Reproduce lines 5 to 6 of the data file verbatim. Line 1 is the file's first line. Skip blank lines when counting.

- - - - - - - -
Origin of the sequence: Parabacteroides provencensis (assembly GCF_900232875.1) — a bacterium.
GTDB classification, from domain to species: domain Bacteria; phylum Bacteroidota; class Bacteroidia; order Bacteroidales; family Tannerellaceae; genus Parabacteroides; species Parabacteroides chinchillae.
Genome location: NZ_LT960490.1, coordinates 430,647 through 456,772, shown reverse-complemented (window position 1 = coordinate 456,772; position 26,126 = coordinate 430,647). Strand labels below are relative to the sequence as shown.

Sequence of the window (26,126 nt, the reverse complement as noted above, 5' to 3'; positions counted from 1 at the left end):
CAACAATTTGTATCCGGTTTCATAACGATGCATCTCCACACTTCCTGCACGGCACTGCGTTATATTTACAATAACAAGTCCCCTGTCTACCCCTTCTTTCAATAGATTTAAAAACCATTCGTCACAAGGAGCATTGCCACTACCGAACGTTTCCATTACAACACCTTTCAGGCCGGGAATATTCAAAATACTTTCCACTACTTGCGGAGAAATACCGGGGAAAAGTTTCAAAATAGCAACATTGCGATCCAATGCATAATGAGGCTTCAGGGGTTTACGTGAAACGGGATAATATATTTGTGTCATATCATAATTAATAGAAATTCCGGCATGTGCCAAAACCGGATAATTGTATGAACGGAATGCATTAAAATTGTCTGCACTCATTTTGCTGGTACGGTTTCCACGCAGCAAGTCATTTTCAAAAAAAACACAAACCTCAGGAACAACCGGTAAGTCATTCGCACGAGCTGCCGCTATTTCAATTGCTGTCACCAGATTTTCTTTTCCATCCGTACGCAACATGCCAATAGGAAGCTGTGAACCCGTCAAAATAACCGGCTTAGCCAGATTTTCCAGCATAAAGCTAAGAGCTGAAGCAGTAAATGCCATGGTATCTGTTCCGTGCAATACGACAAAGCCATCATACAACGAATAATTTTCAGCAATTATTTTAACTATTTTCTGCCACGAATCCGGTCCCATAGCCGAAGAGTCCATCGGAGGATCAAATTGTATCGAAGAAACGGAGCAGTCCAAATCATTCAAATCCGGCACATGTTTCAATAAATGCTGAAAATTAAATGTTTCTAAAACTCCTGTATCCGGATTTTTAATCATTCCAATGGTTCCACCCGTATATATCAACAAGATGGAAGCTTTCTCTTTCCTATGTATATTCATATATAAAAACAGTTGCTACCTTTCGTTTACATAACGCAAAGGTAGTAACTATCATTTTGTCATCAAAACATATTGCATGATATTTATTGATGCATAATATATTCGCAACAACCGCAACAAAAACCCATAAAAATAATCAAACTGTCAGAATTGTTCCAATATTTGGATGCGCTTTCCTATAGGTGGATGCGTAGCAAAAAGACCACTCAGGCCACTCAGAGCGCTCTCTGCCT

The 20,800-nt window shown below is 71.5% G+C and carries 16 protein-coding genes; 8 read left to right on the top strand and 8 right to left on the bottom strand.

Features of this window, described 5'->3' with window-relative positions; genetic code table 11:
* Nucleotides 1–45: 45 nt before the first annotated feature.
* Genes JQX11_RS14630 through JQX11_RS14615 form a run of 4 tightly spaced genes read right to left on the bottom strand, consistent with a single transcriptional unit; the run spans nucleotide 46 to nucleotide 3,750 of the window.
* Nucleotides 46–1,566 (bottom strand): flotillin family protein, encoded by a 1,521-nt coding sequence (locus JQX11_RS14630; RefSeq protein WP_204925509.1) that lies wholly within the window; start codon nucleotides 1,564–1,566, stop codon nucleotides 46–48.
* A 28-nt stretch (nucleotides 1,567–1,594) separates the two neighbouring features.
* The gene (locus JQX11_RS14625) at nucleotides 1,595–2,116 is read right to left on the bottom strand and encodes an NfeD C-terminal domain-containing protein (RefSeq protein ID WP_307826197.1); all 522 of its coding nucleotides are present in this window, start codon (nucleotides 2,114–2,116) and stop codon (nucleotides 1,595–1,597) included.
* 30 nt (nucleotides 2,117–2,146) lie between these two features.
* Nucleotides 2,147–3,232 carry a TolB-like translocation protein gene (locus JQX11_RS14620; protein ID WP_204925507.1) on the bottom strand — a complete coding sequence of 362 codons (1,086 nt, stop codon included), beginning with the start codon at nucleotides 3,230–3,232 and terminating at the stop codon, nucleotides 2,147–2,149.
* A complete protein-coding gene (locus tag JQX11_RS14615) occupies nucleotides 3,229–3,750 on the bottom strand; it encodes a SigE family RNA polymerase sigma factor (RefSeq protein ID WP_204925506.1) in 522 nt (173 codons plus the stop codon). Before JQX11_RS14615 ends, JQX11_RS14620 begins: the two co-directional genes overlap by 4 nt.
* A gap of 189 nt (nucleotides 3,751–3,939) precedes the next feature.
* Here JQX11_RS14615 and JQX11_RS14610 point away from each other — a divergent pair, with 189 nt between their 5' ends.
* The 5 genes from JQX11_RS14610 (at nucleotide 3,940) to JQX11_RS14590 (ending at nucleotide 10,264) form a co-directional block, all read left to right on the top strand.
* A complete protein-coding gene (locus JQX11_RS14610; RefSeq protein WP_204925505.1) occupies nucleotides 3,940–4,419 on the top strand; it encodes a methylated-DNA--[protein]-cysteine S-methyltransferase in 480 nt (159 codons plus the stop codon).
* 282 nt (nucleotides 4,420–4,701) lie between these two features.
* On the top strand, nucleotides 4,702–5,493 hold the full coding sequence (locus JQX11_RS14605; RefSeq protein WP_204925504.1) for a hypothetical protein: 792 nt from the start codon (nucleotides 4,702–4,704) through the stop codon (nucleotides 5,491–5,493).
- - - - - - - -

CAACAATTTGTATCCGGTTTCATAACGATGCATCTCCACACTTCCTGCACGGCACTGCGTTATATTTACAATAACAAGTCCCCTGTCTACCCCTTCTTTCAATAGATTTAAAAACCATTCGTCACAAGGAGCATTGCCACTACCGAACGTTTCCATTACAACACCTTTCAGGCCGGGAATATTCAAAATACTTTCCACTACTTGCGGAGAAATACCGGGGAAAAGTTTCAAAATAGCAACATTGCGATCCAATGCATAATGAGGCTTCAGGGGTTTACGTGAAACGGGATAATATATTTGTGTCATATCATAATTAATAGAAATTCCGGCATGTGCCAAAACCGGATAATTGTATGAACGGAATGCATTAAAATTGTCTGCACTCATTTTGCTGGTACGGTTTCCACGCAGCAAGTCATTTTCAAAAAAAACACAAACCTCAGGAACAACCGGTAAGTCATTCGCACGAGCTGCCGCTATTTCAATTGCTGTCACCAGATTTTCTTTTCCATCCGTACGCAACATGCCAATAGGAAGCTGTGAACCCGTCAAAATAACCGGCTTAGCCAGATTTTCCAGCATAAAGCTAAGAGCTGAAGCAGTAAATGCCATGGTATCTGTTCCGTGCAATACGACAAAGCCATCATACAACGAATAATTTTCAGCAATTATTTTAACTATTTTCTGCCACGAATCCGGTCCCATAGCCGAAGAGTCCATCGGAGGATCAAATTGTATCGAAGAAACGGAGCAGTCCAAATCATTCAAATCCGGCACATGTTTCAATAAATGCTGAAAATTAAATGTTTCTAAAACTCCTGTATCCGGATTTTTAATCATTCCAATGGTTCCACCCGTATATATCAACAAGATGGAAGCTTTCTCTTTCCTATGTATATTCATATATAAAAACAGTTGCTACCTTTCGTTTACATAACGCAAAGGTAGTAACTATCATTTTGTCATCAAAACATATTGCATGATATTTATTGATGCATAATATATTCGCAACAACCGCAACAAAAACCCATAAAAATAATCAAACTGTCAGAATTGTTCCAATATTTGGATGCGCTTTCCTATAGGTGGATGCGTAGCAAAAAGACCACTCAGGCCACTCAGAGCGCTCTCTGCCT

The 20,800-nt window shown below is 71.5% G+C and carries 16 protein-coding genes; 8 read left to right on the top strand and 8 right to left on the bottom strand.